Every year, thousands of allegations of pregnancy discrimination are filed with the Equal Employment Opportunity Commission, which has led to the EEOC announcing that this particular issue has become a priority for them. The fact is that many women are being denied promotions or benefits or are even fired because they are pregnant. In fact, it’s not unusual for a woman not to be hired if she is pregnant. While you can file a lawsuit against a company for being discriminated against based on your pregnancy, it’s one thing to know that’s the reason and an entirely different thing to prove it.
Understanding Pregnancy Discrimination
Pregnancy discrimination is a type of gender-based discrimination where an employer acts differently with an applicant or employee due to her being pregnant or based on any related issues. For example, an employer who won’t allow a woman to work with certain chemicals because she is in her childbearing years and the chemicals could cause the fetus harm is considered illegal sex discrimination.
Legally speaking, an employer isn’t allowed to fire or refuse to promote, demote, or assign tasks and responsibilities to a woman because she is pregnant. Note that you don’t have any special rights because you are pregnant. It’s simply a matter of the law stating that you shouldn’t be treated differently to any other employee.
What You need to Prove in a Pregnancy Discrimination Lawsuit
If you want to win your pregnancy discrimination lawsuit, you are going to have to prove that you were treated differently to other employees and that the different treatment was motivated by your pregnancy. So, if your employer fired you, you have to prove that it was most likely because of your pregnancy and unlikely to have been caused by anything else.
In some cases, a plaintiff is lucky in that they have direct evidence of the discrimination in question, meaning that the employer admitted to taking action because of the pregnancy. So, if your employer denied you a promotion, stating that it was because he felt you would not be able to travel after having the baby, even though you are willing to travel, that would be clear evidence of discrimination.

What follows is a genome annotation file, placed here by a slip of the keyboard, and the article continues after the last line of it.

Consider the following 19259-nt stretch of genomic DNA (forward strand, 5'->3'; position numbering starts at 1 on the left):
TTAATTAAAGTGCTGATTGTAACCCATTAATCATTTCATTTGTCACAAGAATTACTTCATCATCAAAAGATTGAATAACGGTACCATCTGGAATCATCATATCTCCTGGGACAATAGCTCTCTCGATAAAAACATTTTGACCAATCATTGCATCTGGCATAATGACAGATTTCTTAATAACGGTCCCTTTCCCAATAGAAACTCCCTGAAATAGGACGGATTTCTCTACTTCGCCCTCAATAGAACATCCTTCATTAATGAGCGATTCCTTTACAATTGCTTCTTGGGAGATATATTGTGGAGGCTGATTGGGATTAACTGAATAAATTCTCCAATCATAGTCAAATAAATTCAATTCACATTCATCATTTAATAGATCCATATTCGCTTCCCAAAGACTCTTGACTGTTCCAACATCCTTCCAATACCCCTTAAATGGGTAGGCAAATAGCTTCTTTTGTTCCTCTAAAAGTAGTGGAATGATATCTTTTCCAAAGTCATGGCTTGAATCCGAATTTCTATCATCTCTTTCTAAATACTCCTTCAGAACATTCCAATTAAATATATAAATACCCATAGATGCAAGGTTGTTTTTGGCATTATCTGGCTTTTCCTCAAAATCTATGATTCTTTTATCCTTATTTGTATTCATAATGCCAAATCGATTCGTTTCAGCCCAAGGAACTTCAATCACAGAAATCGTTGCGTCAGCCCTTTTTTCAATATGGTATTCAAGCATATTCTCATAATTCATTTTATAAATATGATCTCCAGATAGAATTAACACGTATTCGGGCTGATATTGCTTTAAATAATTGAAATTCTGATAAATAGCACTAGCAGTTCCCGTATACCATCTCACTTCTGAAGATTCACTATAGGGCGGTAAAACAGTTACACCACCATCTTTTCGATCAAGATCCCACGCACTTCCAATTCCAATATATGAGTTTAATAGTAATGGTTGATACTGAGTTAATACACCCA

Such evidence isn’t as difficult to come by because while employers are very careful about making racist remarks, they aren’t quite as careful at censoring themselves if pregnancy plays a role in their decision-making process.
If your employer didn’t state outright that your pregnancy played a role, then you will have to supply circumstantial evidence, which can be proof that the employer didn’t employ the normal practices and policies of the company, or changed their behavior in some way, or made a decision that didn’t make sense from a business standpoint. Also, providing statistical evidence of how other pregnant employees have been treated could help your case.
For example, if you were fired a few weeks before your due date, circumstantial evidence to support your case could include:
- The employer stating you were fired for performance problems, when other employees with performance issues were only issued written warnings;
- All other pregnant employees were fired shortly before going on parental leave;
- Being fired the day before going on parental leave.
Hiring Legal Help
Such situations could provide sufficient circumstantial proof that you were fired because of your pregnancy. Like with any discrimination case, providing sufficient evidence can be complicated, which is why you should consult an experienced lawyer immediately. If you haven’t yet lost your job, your attorney could send a letter that would make your employer think twice about firing you. If you’ve already lost your job, then you need a lawyer to look at your case and determine whether or not it’s worth pursuing legal action.
The Next Steps You Take and How You Take them are Vital
At Makarem & Associates, we have some of the best employment attorneys who can effectively represent your pregnancy discrimination case. We have found that taking some form of action immediately is essential, especially since much of the evidence is circumstantial. So, if you feel that you are being discriminated against because of your pregnancy, contact us by phone at 310.312.0299 or by email at firstname.lastname@example.org and we can go over your particular situation and advise you on the best course of action that is available to you.